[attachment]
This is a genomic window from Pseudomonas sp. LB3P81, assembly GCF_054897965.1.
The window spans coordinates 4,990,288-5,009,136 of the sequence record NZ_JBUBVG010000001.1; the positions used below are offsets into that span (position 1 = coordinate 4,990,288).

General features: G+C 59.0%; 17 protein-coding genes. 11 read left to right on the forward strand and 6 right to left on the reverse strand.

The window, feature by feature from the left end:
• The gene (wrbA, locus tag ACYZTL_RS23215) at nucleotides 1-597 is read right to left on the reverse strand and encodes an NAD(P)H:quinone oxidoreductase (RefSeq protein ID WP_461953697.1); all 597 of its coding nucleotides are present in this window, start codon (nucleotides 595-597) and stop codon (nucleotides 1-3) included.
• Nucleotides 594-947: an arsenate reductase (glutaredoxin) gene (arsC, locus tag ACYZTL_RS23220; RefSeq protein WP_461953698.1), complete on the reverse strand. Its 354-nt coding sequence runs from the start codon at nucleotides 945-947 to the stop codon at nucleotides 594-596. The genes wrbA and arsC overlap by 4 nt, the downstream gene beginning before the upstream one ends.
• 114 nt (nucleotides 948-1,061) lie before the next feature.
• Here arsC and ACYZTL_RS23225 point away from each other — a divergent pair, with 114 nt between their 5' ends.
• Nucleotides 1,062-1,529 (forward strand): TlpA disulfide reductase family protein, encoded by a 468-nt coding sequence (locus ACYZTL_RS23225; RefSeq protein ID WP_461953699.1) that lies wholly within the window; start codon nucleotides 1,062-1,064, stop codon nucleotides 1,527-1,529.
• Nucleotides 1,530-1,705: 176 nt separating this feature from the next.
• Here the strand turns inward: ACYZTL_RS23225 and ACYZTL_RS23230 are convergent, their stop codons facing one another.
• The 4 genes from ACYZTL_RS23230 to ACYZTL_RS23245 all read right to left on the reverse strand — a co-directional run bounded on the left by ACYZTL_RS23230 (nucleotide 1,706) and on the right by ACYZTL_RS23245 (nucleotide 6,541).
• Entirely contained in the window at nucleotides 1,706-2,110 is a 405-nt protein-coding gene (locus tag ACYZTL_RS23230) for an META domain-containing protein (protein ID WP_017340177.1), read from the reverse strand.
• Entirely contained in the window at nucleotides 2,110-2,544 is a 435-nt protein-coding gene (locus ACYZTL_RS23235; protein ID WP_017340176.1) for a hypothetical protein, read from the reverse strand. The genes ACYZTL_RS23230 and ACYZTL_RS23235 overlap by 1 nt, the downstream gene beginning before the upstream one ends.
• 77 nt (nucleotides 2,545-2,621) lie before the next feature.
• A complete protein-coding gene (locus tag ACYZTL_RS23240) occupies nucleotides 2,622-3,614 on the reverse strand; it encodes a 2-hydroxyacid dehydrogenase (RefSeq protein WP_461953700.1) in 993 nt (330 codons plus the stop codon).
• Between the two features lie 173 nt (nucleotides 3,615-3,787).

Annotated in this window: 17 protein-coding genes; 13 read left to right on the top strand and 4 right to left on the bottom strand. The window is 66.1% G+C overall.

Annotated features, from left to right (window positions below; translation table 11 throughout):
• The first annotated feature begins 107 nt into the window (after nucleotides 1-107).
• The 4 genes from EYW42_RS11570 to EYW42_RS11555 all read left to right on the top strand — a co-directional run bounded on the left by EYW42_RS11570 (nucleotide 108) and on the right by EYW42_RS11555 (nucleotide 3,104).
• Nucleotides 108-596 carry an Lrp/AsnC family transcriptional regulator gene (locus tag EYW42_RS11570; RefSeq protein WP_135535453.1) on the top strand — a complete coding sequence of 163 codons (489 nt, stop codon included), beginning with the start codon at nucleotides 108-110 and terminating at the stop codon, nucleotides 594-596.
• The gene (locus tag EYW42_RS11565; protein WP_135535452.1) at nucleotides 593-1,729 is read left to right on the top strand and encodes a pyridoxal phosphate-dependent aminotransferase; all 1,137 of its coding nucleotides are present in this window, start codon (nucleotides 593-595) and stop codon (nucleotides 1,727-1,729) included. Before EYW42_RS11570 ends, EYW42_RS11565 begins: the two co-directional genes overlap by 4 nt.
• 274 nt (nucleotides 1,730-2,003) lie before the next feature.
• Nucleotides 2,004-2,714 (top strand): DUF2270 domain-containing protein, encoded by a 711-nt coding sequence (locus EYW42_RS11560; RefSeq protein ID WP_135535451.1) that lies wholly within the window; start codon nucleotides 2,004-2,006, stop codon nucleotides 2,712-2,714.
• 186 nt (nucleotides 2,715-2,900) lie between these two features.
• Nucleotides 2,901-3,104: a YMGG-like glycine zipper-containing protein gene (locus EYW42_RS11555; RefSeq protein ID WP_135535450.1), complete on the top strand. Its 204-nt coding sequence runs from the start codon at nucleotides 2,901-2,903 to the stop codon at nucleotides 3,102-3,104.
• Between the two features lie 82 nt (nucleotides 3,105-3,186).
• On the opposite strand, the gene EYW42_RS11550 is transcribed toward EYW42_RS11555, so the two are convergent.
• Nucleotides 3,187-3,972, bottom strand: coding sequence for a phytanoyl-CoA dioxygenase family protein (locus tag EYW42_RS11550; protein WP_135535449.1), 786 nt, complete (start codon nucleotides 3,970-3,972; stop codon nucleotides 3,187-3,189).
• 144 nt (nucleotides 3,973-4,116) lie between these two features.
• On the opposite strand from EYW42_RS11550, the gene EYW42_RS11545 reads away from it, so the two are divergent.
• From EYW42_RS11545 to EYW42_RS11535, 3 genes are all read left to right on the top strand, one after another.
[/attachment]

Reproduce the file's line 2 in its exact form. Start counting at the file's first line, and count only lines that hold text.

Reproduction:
The window spans coordinates 4,990,288-5,009,136 of the sequence record NZ_JBUBVG010000001.1; the positions used below are offsets into that span (position 1 = coordinate 4,990,288).